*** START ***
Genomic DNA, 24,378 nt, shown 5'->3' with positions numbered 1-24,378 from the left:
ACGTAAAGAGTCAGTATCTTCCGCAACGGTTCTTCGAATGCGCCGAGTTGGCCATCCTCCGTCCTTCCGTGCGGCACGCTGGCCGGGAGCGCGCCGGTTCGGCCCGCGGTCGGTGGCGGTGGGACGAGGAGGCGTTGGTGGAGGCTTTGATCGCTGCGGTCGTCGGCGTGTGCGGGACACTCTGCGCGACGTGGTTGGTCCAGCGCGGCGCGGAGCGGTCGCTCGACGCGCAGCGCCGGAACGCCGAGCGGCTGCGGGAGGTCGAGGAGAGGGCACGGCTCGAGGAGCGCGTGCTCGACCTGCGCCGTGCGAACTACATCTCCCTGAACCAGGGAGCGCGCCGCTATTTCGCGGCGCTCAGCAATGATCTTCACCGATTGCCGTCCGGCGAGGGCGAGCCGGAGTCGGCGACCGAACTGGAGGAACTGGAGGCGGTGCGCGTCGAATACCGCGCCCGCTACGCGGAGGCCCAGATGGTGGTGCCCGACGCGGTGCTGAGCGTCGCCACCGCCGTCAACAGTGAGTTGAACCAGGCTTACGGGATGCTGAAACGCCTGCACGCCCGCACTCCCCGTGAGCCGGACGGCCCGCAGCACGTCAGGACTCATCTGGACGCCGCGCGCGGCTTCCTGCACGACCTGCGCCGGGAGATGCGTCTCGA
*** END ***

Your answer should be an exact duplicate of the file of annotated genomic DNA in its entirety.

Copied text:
Genomic DNA, 24,378 nt, shown 5'->3' with positions numbered 1-24,378 from the left:
ACGTAAAGAGTCAGTATCTTCCGCAACGGTTCTTCGAATGCGCCGAGTTGGCCATCCTCCGTCCTTCCGTGCGGCACGCTGGCCGGGAGCGCGCCGGTTCGGCCCGCGGTCGGTGGCGGTGGGACGAGGAGGCGTTGGTGGAGGCTTTGATCGCTGCGGTCGTCGGCGTGTGCGGGACACTCTGCGCGACGTGGTTGGTCCAGCGCGGCGCGGAGCGGTCGCTCGACGCGCAGCGCCGGAACGCCGAGCGGCTGCGGGAGGTCGAGGAGAGGGCACGGCTCGAGGAGCGCGTGCTCGACCTGCGCCGTGCGAACTACATCTCCCTGAACCAGGGAGCGCGCCGCTATTTCGCGGCGCTCAGCAATGATCTTCACCGATTGCCGTCCGGCGAGGGCGAGCCGGAGTCGGCGACCGAACTGGAGGAACTGGAGGCGGTGCGCGTCGAATACCGCGCCCGCTACGCGGAGGCCCAGATGGTGGTGCCCGACGCGGTGCTGAGCGTCGCCACCGCCGTCAACAGTGAGTTGAACCAGGCTTACGGGATGCTGAAACGCCTGCACGCCCGCACTCCCCGTGAGCCGGACGGCCCGCAGCACGTCAGGACTCATCTGGACGCCGCGCGCGGCTTCCTGCACGACCTGCGCCGGGAGATGCGTCTCGA